After reading the Wall Street Journal’s article regarding game theory, one realizes that economics has many facets. Game theory is trying to anticipate what the competition will do or is contemplating. (Barnett, 1995). It's really like playing chess. But unlike chess, there will be a winner and loser, you can have win-win and lose-lose situations in business. To avoid having retaliation from the competition, it is best to have those firms in the industry view the actions as beneficial to all, or at least to be nonthreatening. Companies viewing the competitor’s decisions as being in the best interest of the industry will also avoid a costly price war.
Firms can gain great negotiating power if they assess their options. It is better to change the game theory and become the leader than to play the existing game as the follower. This tactic can mean the difference between success and failure for the organization. When making corporate decisions and profit maximizing deals, research and compiling information will be the biggest impact on the firms earnings.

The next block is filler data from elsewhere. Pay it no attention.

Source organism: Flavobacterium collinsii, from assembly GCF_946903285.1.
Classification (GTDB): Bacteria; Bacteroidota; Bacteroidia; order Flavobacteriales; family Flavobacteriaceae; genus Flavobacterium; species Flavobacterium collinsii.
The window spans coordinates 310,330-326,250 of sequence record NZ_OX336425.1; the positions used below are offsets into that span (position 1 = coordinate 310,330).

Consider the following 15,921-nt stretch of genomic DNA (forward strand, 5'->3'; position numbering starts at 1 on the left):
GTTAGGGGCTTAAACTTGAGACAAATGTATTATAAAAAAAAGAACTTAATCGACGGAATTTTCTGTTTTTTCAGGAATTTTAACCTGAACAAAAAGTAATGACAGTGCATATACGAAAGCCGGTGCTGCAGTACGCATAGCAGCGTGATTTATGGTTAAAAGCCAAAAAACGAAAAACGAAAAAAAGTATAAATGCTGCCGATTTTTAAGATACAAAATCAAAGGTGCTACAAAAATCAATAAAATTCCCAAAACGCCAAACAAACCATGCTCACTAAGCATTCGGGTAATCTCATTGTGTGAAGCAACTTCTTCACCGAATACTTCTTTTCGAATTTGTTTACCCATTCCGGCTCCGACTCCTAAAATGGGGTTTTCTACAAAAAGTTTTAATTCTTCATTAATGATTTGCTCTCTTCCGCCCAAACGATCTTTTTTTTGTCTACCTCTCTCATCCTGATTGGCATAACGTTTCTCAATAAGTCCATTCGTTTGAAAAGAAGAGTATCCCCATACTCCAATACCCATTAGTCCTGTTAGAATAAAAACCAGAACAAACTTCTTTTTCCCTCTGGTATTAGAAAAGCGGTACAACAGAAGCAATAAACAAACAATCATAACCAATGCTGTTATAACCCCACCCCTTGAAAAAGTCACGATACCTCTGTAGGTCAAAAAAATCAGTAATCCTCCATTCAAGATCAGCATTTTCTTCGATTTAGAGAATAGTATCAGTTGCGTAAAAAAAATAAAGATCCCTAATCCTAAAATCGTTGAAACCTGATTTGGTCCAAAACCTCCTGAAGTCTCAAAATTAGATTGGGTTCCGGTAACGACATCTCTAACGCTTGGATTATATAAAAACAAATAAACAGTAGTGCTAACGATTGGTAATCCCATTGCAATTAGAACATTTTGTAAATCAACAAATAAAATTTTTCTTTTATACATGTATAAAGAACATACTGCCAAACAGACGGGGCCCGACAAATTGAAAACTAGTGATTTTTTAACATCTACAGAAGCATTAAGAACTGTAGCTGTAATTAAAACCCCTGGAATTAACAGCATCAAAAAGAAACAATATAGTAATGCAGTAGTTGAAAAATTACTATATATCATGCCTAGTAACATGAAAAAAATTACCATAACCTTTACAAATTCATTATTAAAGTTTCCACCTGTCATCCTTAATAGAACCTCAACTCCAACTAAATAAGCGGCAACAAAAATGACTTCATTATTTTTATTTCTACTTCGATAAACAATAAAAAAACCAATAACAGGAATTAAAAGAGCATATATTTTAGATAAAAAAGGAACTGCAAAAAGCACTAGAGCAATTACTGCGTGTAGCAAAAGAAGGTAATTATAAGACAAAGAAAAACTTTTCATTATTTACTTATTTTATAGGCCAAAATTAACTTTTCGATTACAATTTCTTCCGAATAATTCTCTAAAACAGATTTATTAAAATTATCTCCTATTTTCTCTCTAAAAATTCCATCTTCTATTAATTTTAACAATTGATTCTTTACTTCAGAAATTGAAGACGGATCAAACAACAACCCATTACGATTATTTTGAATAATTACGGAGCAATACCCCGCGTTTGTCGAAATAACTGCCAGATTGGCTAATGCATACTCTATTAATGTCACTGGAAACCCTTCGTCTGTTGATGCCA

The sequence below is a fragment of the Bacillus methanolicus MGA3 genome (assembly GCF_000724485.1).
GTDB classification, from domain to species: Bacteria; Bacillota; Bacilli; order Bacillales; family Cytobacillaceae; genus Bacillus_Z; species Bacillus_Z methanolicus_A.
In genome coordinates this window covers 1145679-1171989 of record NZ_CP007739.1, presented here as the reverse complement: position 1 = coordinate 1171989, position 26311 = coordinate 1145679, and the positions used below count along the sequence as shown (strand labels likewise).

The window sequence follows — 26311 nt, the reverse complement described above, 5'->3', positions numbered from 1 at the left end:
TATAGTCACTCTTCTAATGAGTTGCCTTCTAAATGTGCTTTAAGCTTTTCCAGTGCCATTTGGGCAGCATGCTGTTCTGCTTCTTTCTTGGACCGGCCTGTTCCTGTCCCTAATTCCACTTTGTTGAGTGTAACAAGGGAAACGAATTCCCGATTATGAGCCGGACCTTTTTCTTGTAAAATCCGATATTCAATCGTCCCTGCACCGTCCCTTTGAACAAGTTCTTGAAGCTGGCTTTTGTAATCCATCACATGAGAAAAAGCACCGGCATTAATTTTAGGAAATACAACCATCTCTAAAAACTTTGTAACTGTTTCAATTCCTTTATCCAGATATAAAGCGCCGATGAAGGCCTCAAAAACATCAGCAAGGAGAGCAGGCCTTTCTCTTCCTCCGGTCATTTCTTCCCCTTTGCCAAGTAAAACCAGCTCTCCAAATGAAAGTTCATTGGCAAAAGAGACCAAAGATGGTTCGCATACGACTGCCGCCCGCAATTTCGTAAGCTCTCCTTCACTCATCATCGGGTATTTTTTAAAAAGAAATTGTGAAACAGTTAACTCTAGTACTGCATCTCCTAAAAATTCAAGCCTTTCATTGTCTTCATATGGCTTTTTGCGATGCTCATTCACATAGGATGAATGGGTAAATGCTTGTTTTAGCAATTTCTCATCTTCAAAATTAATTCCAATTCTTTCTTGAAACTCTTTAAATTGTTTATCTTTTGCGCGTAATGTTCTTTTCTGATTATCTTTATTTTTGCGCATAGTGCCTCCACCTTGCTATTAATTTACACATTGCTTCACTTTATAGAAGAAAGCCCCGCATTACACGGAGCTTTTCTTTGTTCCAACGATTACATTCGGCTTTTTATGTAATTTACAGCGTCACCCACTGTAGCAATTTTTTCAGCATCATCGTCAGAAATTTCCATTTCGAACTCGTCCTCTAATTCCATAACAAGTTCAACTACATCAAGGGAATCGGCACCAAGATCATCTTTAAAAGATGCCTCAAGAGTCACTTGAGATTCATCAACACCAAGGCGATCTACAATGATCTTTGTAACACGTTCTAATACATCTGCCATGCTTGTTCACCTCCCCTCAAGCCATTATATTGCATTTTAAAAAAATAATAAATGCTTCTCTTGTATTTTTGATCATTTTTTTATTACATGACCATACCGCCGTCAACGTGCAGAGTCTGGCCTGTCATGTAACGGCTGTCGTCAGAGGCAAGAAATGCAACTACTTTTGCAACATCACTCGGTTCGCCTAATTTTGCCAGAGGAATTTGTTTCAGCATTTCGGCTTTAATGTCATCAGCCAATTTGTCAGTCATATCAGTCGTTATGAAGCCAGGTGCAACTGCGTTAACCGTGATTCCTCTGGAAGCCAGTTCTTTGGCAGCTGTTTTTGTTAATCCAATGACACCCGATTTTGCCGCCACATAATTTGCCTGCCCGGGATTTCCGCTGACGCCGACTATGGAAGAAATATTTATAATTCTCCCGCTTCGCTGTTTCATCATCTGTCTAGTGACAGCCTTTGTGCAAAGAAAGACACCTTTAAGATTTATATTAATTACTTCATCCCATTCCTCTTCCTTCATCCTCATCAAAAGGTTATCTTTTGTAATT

Game theory will allow more cooperation between buyer and seller due to each firm wanting to anticipate their competitor’s reactions and decisions. (Brickley, 2009). As a result, more corporations will use game theory. It will continue to grow due to the added value it brings to the success of businesses today.
No longer can a firm think that business is just about competition. It now must consider retaliation, reaction and long term success in order to beat the competition.
The article explains game theory very well. Check-mate.
Barnett, F. William. Wall Street Journal. Manager’s Journal: Making Game Theory Work in Practice. 1995.
Brickley, J., Smith, C., Zimmerman, J. Managerial Economics and Organizational Architecture, 2009. McGraw-Hill. New York, NY.